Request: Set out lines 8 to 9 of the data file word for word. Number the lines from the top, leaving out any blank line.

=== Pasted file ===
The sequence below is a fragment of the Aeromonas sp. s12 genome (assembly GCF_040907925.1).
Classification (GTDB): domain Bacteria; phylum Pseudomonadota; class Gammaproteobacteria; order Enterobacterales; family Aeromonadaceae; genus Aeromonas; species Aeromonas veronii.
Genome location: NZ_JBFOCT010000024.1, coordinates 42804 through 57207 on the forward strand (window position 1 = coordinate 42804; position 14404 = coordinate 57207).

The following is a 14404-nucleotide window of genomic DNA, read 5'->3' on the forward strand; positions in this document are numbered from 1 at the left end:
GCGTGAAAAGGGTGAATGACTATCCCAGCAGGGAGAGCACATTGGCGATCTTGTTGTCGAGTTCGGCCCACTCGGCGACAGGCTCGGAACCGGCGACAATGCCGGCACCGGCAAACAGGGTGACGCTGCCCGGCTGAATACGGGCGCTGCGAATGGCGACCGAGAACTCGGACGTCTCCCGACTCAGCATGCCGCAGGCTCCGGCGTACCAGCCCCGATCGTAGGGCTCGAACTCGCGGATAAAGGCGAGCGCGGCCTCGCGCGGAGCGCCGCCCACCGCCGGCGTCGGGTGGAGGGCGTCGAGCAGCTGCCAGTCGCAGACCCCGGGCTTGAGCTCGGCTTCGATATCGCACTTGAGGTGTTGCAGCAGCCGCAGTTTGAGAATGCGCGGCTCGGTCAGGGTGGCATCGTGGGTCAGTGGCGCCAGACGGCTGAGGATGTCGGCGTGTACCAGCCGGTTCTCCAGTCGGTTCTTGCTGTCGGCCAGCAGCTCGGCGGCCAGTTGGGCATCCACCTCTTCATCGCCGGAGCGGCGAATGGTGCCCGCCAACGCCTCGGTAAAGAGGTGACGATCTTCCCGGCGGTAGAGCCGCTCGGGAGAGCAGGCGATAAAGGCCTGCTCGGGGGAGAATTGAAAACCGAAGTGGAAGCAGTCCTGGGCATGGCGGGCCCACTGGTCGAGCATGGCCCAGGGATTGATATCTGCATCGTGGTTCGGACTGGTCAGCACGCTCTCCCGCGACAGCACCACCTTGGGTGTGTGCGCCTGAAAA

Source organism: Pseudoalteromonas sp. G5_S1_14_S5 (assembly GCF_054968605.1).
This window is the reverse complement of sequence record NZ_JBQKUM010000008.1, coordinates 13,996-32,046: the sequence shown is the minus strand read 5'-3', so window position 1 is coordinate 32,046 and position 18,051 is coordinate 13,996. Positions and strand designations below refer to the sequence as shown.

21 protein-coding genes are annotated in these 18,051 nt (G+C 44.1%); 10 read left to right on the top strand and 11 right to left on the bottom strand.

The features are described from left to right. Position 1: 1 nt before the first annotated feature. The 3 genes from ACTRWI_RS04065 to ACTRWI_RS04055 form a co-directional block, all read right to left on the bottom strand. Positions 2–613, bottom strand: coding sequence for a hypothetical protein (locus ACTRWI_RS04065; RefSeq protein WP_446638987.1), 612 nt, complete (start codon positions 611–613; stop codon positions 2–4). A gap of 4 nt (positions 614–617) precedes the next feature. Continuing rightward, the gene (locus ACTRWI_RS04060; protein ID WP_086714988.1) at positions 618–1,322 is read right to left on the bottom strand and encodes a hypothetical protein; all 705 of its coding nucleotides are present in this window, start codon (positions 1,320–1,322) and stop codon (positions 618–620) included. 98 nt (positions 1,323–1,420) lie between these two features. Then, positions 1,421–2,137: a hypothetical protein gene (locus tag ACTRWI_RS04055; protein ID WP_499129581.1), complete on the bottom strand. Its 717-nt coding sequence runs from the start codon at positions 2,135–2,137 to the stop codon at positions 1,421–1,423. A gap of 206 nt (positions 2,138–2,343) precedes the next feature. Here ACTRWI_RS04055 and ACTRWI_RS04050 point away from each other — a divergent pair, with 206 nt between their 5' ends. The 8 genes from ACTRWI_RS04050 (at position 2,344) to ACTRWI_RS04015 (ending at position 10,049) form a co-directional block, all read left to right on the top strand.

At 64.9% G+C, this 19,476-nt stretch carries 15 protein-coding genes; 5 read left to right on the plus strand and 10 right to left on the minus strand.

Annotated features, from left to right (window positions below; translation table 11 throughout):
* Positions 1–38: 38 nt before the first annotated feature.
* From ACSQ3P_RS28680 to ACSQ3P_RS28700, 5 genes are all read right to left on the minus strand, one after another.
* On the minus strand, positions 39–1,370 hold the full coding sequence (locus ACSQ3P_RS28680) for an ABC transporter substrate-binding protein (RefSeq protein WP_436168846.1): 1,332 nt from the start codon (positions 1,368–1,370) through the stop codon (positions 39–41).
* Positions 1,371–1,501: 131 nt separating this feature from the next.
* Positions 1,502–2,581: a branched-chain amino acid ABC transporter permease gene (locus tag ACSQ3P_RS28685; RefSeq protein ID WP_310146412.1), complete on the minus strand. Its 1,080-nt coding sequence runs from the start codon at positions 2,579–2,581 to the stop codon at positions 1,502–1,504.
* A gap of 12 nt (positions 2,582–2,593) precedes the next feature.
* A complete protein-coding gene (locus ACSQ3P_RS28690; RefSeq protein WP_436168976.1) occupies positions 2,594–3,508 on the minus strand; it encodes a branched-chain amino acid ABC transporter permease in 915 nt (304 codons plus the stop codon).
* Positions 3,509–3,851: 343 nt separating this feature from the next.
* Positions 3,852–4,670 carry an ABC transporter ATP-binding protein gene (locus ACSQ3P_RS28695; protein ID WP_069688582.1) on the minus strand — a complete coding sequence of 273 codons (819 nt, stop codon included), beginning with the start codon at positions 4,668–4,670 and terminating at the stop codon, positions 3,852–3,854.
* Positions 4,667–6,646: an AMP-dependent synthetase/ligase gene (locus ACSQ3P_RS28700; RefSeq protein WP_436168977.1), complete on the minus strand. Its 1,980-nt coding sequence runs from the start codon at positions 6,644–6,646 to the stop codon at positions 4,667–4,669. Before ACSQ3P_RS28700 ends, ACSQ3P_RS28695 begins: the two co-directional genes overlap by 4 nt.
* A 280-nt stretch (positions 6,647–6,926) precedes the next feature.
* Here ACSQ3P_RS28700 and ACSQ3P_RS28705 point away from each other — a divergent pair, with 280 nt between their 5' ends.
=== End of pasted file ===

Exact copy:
21 protein-coding genes are annotated in these 18,051 nt (G+C 44.1%); 10 read left to right on the top strand and 11 right to left on the bottom strand.

The features are described from left to right. Position 1: 1 nt before the first annotated feature. The 3 genes from ACTRWI_RS04065 to ACTRWI_RS04055 form a co-directional block, all read right to left on the bottom strand. Positions 2–613, bottom strand: coding sequence for a hypothetical protein (locus ACTRWI_RS04065; RefSeq protein WP_446638987.1), 612 nt, complete (start codon positions 611–613; stop codon positions 2–4). A gap of 4 nt (positions 614–617) precedes the next feature. Continuing rightward, the gene (locus ACTRWI_RS04060; protein ID WP_086714988.1) at positions 618–1,322 is read right to left on the bottom strand and encodes a hypothetical protein; all 705 of its coding nucleotides are present in this window, start codon (positions 1,320–1,322) and stop codon (positions 618–620) included. 98 nt (positions 1,323–1,420) lie between these two features. Then, positions 1,421–2,137: a hypothetical protein gene (locus tag ACTRWI_RS04055; protein ID WP_499129581.1), complete on the bottom strand. Its 717-nt coding sequence runs from the start codon at positions 2,135–2,137 to the stop codon at positions 1,421–1,423. A gap of 206 nt (positions 2,138–2,343) precedes the next feature. Here ACTRWI_RS04055 and ACTRWI_RS04050 point away from each other — a divergent pair, with 206 nt between their 5' ends. The 8 genes from ACTRWI_RS04050 (at position 2,344) to ACTRWI_RS04015 (ending at position 10,049) form a co-directional block, all read left to right on the top strand.